3 years 11 months ago

We should discuss just what are blacks protesting in the United States today. It's not racial injustice by anyone. The United States is the least racist industrialized country in the world. Only fixing an actual problem will do any good. Protesting a bogus issue will not help anyone.

I suggest all authors and commenters read "Death of a Nation" to see who are the real racist today in the US.

JR Cosgrove
3 years 11 months ago

Orlando Patterson, a black sociologist at Harvard, said about 20 years ago concerning the United States

America while still flawed in its race relations ... is now the least racist white- majority society in the world; has a better record of legal protection of minorities than any other society, white or black; offers more opportunities to a greater number of black persons than any other society, including all those of Africa .
Dionys Murphy
3 years 11 months ago

"We should discuss just what are blacks protesting in the United States today." - Being murdered by police officers, racially profiled, targeted, continuing to be served injustices in a justice system that isn't blind, suffering from generations upon generations of poverty triggered by slavery over hundreds of years and inequity in the American justice system.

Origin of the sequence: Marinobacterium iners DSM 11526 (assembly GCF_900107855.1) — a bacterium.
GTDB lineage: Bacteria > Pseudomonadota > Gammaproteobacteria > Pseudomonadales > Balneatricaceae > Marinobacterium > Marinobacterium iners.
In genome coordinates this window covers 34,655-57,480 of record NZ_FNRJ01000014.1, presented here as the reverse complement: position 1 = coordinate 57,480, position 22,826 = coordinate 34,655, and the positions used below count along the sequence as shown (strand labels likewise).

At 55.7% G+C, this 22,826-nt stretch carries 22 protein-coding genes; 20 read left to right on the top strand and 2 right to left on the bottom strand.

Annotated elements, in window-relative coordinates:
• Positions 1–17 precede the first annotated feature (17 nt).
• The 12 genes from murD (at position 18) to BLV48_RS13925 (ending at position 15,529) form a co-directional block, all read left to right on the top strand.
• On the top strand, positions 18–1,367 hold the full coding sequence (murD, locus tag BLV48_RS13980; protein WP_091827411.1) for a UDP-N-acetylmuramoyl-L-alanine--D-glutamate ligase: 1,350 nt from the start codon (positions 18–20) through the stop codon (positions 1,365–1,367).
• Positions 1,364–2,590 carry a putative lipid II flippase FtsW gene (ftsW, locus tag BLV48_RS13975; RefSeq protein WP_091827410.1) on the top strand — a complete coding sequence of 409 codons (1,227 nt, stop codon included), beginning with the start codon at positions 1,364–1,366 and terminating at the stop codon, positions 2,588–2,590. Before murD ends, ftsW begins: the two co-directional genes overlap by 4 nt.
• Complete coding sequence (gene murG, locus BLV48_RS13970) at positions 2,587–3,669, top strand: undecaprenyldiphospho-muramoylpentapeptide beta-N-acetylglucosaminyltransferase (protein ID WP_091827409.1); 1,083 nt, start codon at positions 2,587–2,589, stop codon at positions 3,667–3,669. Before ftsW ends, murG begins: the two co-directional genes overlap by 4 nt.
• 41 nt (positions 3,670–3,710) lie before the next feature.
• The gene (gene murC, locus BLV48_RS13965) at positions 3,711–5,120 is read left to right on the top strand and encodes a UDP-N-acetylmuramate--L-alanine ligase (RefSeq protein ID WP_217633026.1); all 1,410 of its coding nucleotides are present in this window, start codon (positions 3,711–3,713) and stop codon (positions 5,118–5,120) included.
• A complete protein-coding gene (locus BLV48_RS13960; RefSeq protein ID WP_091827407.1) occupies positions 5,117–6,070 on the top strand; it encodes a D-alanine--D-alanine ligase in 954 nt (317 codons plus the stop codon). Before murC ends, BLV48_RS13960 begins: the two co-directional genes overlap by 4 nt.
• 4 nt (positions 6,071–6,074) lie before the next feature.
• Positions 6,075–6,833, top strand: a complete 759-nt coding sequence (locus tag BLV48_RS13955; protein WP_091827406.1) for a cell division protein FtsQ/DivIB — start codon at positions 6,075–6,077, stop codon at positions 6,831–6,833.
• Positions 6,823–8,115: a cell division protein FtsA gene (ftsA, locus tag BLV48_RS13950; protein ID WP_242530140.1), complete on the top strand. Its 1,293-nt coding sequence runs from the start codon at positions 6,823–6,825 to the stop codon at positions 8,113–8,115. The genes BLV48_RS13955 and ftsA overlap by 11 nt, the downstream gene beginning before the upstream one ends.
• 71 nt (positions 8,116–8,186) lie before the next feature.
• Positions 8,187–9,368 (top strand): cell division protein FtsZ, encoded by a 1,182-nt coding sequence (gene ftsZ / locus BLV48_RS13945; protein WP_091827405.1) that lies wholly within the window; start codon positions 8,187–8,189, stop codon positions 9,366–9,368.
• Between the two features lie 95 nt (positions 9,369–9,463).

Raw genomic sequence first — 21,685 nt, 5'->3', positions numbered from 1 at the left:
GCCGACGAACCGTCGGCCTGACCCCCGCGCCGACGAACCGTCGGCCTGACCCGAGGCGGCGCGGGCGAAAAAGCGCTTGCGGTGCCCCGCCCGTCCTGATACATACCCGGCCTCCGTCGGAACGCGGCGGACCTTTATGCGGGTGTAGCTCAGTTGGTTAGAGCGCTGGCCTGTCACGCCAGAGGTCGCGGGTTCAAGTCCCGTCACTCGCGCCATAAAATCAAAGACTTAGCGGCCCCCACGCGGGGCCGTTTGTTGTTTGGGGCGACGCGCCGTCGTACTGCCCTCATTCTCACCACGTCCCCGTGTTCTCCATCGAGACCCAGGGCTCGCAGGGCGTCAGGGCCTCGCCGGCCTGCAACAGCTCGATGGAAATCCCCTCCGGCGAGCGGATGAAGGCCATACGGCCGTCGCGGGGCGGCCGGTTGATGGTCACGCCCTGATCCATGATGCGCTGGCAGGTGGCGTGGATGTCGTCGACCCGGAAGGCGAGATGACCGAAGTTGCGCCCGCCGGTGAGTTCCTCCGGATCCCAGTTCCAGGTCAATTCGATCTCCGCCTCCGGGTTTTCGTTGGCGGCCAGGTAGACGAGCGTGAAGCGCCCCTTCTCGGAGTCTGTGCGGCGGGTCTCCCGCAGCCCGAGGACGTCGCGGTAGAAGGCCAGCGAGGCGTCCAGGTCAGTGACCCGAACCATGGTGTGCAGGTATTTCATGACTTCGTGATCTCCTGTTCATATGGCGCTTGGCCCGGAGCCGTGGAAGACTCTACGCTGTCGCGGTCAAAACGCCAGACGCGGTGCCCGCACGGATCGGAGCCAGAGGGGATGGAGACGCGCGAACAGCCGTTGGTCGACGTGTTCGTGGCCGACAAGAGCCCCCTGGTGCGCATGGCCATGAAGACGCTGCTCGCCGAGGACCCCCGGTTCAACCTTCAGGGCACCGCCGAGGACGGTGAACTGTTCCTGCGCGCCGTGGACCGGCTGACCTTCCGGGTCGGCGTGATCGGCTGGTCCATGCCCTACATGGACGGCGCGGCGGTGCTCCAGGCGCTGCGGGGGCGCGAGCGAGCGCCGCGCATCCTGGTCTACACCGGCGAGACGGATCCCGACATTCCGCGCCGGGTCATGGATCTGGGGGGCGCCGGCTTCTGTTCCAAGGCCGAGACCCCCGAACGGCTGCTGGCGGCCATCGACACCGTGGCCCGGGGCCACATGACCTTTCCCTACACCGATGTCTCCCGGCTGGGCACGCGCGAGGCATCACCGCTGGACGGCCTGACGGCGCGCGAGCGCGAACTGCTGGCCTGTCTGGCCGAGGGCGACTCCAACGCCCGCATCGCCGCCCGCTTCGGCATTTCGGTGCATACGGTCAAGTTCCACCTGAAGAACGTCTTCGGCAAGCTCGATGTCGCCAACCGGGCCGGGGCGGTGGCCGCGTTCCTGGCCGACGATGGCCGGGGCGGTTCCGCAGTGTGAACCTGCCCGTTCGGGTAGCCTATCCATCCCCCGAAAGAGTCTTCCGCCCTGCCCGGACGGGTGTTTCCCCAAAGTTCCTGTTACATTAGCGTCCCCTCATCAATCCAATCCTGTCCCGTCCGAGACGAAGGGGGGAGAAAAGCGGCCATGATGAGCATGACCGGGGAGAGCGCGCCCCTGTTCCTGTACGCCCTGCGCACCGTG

"to see who are the real racist today in the US." - It's primarily the conservatives and neo-Trumpians who are targeting people of color intentionally. Any other assertion is untenable and laughable.

JR Cosgrove
3 years 11 months ago

You are the gift that keeps on giving. Just about everything you say is baseless but it makes a good polemic. For example, what evidence do you have that police are murdering blacks? Statistics show they are less likely to be shot at than a white person involved in a criminal activity.

Dionys Murphy
3 years 11 months ago

It's amazing you think you can just lie, like Trump, and get away with it. Blacks are 2.5+ times more likely to be killed in police shootings than whites. Statistics.

JR Cosgrove
3 years 11 months ago

No lie. Blacks account for 50-55% of violent crime so they are shot at more. Men are killed by police at a rate about 20 times greater than women. Are police biased against men?. No men commit more violent crime. For those committing violent crime a white person is more likely to be shot. You should be asking why blacks commit so much violent crime today when years ago that was not true? That is starting to get at the necessary questions to be asked.